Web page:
3 day old B-Pi seems to be dead......

42 15468
Post Last Edited by roses2at at 2014-9-17 07:55

Reply 10# sashijoseph

Well thanks, that seems fairly straightforward (at least easier than I thought it was going to be; it might not be quite so easy understanding and interpreting whatever - if any - boot messages I get).

The only USB-TTL cable I can find locally is almost 20 Euros!! Plus 6 Euros delivery or a 5 Euros return bus fare and a total journey/in-shop time of about 2 hours.

So I did (eventually) find the right one on Amazon for 2 Euros (link for Amazon cable), but the postage was another 3€ ..............oh, and it might take over a week to arrive. So no debugging for a little while.

While I have your attention, what is the K3 Uboot button for (located between CON2 and the back of Ethernet socket)? Is that also something to do with J11?


OK, I think I (sort of, but not fully) answered my own question.

It seems you can boot up from a USB stick attached to the OTG port for debugging purposes. ... amp;highlight=uboot Post #5
and ... g_from_usb_otg_port

But the instructions in this link are not clear to me. I don't have a Linux computer to carry out all those Terminal commands, so where can I download the necessary files/image to put on my USB stick?

And excuse me for stating the obvious, but the link above is from a Cubieboard website. Are all the infos and instructions also totally and 100% relevant/accurate for the B-Pi simply based on the fact they both have the same SoC Allwinner A20 chip?

What exactly is the sequence to get into Uboot? Different websites give conflicting information? Will I see some sort of output on screen via HDMI as well as AV video, depending on which is connected? Or is that output only via a PuTTY terminal?

The way I understand it is so:
Power down and remove all cables and the SD card.
Wait a few seconds for the faint glow of the red LED to extinguish.
Plug in 5V/2A power supply adapter to a wall socket (which is switched off) and then into B-Pi's DC In.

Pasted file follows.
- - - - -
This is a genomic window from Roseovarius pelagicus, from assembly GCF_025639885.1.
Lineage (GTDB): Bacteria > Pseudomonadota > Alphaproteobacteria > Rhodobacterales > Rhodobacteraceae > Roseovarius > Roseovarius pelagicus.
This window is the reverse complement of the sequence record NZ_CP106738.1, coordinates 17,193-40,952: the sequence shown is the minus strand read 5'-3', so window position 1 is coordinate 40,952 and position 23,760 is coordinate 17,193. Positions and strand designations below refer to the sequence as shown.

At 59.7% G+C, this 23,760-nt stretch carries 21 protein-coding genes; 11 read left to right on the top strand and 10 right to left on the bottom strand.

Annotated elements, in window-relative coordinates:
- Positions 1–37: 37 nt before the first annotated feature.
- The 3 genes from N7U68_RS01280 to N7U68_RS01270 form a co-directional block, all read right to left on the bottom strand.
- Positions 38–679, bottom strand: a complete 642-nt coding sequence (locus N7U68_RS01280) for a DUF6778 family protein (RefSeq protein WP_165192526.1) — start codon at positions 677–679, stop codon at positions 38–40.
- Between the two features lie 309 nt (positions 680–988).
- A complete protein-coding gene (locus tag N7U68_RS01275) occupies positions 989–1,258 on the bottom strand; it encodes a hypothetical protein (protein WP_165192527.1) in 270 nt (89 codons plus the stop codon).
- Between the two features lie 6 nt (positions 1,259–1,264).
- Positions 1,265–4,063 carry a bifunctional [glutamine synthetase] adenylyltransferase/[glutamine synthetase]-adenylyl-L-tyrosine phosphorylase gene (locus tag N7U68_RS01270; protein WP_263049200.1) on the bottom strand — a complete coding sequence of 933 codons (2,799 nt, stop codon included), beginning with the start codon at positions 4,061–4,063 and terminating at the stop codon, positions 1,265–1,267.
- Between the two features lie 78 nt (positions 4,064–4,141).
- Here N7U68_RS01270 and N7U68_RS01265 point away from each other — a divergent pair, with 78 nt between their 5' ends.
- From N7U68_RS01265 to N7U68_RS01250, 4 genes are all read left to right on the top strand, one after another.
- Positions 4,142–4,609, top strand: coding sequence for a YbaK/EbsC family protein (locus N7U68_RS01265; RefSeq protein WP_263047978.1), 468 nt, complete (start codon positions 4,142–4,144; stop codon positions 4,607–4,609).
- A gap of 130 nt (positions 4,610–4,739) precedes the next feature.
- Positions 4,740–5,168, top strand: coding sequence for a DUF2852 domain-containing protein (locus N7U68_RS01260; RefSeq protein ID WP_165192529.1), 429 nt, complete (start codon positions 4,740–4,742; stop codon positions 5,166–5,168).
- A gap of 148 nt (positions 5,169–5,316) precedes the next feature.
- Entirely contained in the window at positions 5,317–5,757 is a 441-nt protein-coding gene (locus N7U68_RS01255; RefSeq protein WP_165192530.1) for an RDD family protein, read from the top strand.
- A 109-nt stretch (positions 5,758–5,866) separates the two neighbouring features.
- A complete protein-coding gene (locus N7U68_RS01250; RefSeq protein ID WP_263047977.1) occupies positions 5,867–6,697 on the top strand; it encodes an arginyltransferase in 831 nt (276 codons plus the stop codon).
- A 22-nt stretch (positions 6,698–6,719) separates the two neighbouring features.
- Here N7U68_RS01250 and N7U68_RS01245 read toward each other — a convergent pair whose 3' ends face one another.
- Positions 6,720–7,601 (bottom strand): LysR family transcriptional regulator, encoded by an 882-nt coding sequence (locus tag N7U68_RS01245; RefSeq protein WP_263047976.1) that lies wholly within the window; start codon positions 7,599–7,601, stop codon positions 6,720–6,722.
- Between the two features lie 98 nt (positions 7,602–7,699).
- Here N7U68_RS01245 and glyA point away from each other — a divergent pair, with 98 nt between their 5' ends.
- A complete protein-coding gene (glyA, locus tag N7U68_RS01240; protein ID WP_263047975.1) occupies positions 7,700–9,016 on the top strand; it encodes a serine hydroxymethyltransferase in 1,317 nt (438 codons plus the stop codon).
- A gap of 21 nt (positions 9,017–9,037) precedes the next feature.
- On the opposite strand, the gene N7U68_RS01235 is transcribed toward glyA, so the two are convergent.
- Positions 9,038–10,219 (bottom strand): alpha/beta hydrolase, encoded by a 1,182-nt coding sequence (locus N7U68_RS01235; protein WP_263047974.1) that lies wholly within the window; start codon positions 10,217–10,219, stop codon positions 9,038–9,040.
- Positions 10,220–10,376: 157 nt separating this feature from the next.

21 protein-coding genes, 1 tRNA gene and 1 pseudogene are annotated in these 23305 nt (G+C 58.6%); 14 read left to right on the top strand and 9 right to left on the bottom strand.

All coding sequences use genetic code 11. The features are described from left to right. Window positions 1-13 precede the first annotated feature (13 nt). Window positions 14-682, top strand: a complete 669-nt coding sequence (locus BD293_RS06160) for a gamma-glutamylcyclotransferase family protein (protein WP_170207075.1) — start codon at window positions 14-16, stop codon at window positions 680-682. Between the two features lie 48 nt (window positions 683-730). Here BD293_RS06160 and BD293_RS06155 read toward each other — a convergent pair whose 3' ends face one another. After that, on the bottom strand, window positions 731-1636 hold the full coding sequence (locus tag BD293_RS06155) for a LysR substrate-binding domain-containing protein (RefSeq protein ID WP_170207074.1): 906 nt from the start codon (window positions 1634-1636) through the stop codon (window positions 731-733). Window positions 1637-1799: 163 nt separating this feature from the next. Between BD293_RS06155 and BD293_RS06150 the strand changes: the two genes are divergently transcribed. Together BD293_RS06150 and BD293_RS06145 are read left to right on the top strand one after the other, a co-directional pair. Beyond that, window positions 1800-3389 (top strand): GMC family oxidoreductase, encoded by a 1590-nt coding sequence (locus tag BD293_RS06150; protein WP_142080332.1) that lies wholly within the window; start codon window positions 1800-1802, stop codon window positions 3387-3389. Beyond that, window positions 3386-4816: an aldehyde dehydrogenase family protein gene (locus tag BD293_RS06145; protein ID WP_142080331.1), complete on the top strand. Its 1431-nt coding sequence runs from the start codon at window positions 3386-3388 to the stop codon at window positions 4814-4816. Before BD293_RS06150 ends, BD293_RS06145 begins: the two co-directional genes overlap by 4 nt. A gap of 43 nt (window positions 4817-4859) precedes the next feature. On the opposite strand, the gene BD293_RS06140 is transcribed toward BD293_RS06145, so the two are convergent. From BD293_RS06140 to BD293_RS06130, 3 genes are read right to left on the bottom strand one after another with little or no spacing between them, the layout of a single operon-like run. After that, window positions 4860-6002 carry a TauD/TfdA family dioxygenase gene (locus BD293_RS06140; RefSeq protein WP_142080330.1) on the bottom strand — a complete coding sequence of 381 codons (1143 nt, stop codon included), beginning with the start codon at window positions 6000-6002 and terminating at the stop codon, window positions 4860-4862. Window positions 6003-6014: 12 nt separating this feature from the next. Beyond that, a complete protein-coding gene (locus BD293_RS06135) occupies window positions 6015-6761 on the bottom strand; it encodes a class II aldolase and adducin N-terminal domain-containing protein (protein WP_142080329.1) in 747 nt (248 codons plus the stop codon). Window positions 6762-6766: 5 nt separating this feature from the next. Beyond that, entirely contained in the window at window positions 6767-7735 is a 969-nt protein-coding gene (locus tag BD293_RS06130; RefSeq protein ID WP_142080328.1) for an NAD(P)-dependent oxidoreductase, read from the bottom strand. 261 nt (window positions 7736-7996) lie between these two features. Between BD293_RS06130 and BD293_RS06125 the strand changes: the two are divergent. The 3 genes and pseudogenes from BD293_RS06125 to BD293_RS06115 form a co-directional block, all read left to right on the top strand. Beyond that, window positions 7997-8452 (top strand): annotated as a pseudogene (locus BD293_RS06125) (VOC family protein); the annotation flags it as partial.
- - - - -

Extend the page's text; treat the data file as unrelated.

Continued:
First press and hold the K3 Uboot key (between CON2 and Ethernet socket) while switching on the wall socket.

Well, I tried all of that in any number of combinations, but no screen output. Perhaps that means my B-Pi really is dead as the proverbial [famous Monty Python sketch] if it doesn't even respond to Uboot.

That button serves to upload images to onboard NAND flash,if any.
you connect a usb cable between the PC and the board's OTG port,fire up the image transfer software on the PC,point it to the correct image file and then press the Uboot button on the board and the image is flashed into NAND.

Since the BananaPi doesn't have onboard Flash,needless to say this function is redundant.

But wait...there is another function for the key.
It allows you to boot over not your pen drive plugged into the usb port,but something like network booting.
You plug in a usb cable between the OTG and your PC's USB port and use a special tool from Sunxi to load a specially prepared uBoot,your script.bin and the kernel,while pressing the uBoot key when powering up the BPi.This boots up the kernel for you and then it can be tailored to mount the rootfs.

As you can see...pretty tedious way of starting your Pi,but may come in handy if your sdcard slot's gone kaput or sth.

For more,read up on FEL mode at

As for the cable you could try Ebay if that's an option for you.

This,for one says "UK Stock" (dunno where you're located) ... hash=item19dcda36e9

Well, it's funny you mention about the SD card slot going kaputt - because that's exactly what I think the problem is, but I've got no way of testing it or repairing it (any anyway, it's still well within the Amazon 30-day warranty so it's just of sending it back and getting a new board - but that whole process could take at least 2 or 3 weeks I guess).